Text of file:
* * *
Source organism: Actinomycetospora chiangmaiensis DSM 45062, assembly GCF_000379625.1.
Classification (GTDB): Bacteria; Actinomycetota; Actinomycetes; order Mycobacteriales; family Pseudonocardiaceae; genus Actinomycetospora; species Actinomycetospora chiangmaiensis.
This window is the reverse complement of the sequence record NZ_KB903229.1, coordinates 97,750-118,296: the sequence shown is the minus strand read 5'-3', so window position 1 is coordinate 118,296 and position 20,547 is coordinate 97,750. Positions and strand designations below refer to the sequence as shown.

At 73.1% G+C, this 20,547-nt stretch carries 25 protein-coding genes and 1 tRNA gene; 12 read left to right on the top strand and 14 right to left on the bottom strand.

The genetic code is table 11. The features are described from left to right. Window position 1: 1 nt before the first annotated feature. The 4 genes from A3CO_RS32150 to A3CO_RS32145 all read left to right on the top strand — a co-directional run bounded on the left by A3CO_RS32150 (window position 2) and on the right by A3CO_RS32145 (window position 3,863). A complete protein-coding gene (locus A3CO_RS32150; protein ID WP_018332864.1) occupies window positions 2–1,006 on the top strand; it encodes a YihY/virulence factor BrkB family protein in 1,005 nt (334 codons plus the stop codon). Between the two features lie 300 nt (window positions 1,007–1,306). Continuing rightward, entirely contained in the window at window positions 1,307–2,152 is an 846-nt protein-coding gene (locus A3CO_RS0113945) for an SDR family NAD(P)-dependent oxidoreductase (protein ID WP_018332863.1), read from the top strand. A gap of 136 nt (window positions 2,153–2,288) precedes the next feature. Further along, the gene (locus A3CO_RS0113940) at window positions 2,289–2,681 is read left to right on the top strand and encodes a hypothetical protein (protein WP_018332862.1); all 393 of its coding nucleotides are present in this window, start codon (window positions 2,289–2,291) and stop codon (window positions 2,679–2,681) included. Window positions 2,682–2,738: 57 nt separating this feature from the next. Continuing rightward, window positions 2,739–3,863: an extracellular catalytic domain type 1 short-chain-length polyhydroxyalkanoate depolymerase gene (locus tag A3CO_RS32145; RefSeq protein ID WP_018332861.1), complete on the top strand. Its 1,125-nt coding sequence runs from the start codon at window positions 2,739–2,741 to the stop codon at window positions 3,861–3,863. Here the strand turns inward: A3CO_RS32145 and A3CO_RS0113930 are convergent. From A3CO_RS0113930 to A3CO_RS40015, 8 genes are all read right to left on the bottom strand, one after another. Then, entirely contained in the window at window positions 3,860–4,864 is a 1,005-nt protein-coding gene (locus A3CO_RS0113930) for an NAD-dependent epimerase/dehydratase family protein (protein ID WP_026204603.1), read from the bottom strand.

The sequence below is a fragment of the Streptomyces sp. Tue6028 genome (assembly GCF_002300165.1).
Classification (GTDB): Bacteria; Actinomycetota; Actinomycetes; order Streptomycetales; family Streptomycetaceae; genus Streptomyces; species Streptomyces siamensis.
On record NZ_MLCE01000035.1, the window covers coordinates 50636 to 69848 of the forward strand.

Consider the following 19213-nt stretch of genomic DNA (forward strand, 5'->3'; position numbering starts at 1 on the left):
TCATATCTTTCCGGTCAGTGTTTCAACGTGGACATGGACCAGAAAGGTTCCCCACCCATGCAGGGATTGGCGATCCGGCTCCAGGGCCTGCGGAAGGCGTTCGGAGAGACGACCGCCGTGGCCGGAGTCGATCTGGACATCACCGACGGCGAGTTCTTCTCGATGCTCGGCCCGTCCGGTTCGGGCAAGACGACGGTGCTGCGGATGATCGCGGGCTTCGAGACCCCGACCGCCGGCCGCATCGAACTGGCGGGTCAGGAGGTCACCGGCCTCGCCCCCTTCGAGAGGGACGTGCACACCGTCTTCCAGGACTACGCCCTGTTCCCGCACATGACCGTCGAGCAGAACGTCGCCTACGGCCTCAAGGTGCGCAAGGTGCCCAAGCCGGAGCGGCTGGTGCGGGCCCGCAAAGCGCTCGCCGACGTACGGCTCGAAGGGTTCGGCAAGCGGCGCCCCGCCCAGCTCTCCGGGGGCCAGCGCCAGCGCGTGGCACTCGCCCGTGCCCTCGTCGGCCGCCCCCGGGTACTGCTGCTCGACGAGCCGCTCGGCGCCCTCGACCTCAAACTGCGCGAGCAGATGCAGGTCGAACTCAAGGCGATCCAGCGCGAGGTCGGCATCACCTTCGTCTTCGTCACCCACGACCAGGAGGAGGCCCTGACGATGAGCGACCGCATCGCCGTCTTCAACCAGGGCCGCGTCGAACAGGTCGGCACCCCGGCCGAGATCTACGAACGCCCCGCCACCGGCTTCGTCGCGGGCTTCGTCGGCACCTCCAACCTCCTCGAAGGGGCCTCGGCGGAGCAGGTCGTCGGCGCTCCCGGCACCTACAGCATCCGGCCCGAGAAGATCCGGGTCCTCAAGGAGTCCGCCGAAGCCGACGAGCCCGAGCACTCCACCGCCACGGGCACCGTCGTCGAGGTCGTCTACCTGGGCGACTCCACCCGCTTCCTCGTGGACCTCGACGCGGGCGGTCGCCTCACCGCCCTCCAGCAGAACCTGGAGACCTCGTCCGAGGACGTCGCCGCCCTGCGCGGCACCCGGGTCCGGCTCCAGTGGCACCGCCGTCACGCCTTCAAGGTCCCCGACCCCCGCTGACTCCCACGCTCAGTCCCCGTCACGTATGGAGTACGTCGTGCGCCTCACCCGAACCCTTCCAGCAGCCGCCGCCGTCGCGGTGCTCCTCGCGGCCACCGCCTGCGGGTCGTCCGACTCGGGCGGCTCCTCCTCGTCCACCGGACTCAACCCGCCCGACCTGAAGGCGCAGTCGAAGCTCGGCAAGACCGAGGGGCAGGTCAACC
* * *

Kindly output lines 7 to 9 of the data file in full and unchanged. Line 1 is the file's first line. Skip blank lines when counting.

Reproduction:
Classification (GTDB): Bacteria; Actinomycetota; Actinomycetes; order Streptomycetales; family Streptomycetaceae; genus Streptomyces; species Streptomyces siamensis.
On record NZ_MLCE01000035.1, the window covers coordinates 50636 to 69848 of the forward strand.

Consider the following 19213-nt stretch of genomic DNA (forward strand, 5'->3'; position numbering starts at 1 on the left):